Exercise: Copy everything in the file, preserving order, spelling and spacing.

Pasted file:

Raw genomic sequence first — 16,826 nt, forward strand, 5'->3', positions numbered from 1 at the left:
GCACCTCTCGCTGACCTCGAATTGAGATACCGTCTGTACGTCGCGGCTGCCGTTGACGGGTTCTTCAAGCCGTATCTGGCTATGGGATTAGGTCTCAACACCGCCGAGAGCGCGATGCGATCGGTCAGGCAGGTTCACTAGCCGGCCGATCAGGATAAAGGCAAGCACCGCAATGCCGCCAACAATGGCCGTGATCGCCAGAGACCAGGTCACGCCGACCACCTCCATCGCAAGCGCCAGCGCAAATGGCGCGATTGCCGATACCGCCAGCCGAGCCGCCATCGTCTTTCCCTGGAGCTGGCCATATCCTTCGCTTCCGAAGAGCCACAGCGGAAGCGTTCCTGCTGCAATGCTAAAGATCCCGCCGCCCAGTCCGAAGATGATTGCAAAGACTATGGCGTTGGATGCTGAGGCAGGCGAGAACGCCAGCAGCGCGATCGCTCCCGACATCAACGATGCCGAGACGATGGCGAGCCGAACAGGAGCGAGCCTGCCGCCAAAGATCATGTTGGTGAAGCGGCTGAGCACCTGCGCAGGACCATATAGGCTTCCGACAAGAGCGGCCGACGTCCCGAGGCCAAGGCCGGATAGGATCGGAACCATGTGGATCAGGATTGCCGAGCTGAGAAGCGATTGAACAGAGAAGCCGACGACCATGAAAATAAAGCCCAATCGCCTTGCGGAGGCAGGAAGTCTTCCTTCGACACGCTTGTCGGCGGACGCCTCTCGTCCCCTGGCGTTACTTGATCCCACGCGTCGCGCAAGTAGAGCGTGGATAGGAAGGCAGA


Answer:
Raw genomic sequence first — 16,826 nt, forward strand, 5'->3', positions numbered from 1 at the left:
GCACCTCTCGCTGACCTCGAATTGAGATACCGTCTGTACGTCGCGGCTGCCGTTGACGGGTTCTTCAAGCCGTATCTGGCTATGGGATTAGGTCTCAACACCGCCGAGAGCGCGATGCGATCGGTCAGGCAGGTTCACTAGCCGGCCGATCAGGATAAAGGCAAGCACCGCAATGCCGCCAACAATGGCCGTGATCGCCAGAGACCAGGTCACGCCGACCACCTCCATCGCAAGCGCCAGCGCAAATGGCGCGATTGCCGATACCGCCAGCCGAGCCGCCATCGTCTTTCCCTGGAGCTGGCCATATCCTTCGCTTCCGAAGAGCCACAGCGGAAGCGTTCCTGCTGCAATGCTAAAGATCCCGCCGCCCAGTCCGAAGATGATTGCAAAGACTATGGCGTTGGATGCTGAGGCAGGCGAGAACGCCAGCAGCGCGATCGCTCCCGACATCAACGATGCCGAGACGATGGCGAGCCGAACAGGAGCGAGCCTGCCGCCAAAGATCATGTTGGTGAAGCGGCTGAGCACCTGCGCAGGACCATATAGGCTTCCGACAAGAGCGGCCGACGTCCCGAGGCCAAGGCCGGATAGGATCGGAACCATGTGGATCAGGATTGCCGAGCTGAGAAGCGATTGAACAGAGAAGCCGACGACCATGAAAATAAAGCCCAATCGCCTTGCGGAGGCAGGAAGTCTTCCTTCGACACGCTTGTCGGCGGACGCCTCTCGTCCCCTGGCGTTACTTGATCCCACGCGTCGCGCAAGTAGAGCGTGGATAGGAAGGCAGA